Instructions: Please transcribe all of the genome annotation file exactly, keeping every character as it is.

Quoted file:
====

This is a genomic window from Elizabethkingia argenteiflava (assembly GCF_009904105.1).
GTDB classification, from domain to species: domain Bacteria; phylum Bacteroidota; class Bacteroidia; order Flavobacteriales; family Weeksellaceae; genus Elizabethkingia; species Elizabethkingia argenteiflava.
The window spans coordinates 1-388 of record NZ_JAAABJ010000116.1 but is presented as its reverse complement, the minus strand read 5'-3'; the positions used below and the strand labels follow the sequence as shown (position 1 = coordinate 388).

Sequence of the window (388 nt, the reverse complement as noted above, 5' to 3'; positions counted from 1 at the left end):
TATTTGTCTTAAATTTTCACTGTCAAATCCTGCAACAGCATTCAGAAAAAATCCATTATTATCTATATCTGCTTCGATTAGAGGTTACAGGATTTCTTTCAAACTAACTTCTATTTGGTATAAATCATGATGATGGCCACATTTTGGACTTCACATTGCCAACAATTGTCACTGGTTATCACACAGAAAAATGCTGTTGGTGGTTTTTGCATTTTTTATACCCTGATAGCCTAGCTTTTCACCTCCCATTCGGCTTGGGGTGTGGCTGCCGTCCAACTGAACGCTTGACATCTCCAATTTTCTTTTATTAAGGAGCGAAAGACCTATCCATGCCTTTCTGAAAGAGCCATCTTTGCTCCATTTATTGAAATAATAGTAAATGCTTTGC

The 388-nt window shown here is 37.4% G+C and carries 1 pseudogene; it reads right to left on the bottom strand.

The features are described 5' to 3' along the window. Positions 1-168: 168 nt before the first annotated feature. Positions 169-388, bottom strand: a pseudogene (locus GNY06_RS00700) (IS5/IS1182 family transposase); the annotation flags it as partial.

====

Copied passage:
This is a genomic window from Elizabethkingia argenteiflava (assembly GCF_009904105.1).
GTDB classification, from domain to species: domain Bacteria; phylum Bacteroidota; class Bacteroidia; order Flavobacteriales; family Weeksellaceae; genus Elizabethkingia; species Elizabethkingia argenteiflava.
The window spans coordinates 1-388 of record NZ_JAAABJ010000116.1 but is presented as its reverse complement, the minus strand read 5'-3'; the positions used below and the strand labels follow the sequence as shown (position 1 = coordinate 388).

Sequence of the window (388 nt, the reverse complement as noted above, 5' to 3'; positions counted from 1 at the left end):
TATTTGTCTTAAATTTTCACTGTCAAATCCTGCAACAGCATTCAGAAAAAATCCATTATTATCTATATCTGCTTCGATTAGAGGTTACAGGATTTCTTTCAAACTAACTTCTATTTGGTATAAATCATGATGATGGCCACATTTTGGACTTCACATTGCCAACAATTGTCACTGGTTATCACACAGAAAAATGCTGTTGGTGGTTTTTGCATTTTTTATACCCTGATAGCCTAGCTTTTCACCTCCCATTCGGCTTGGGGTGTGGCTGCCGTCCAACTGAACGCTTGACATCTCCAATTTTCTTTTATTAAGGAGCGAAAGACCTATCCATGCCTTTCTGAAAGAGCCATCTTTGCTCCATTTATTGAAATAATAGTAAATGCTTTGC

The 388-nt window shown here is 37.4% G+C and carries 1 pseudogene; it reads right to left on the bottom strand.

The features are described 5' to 3' along the window. Positions 1-168: 168 nt before the first annotated feature. Positions 169-388, bottom strand: a pseudogene (locus GNY06_RS00700) (IS5/IS1182 family transposase); the annotation flags it as partial.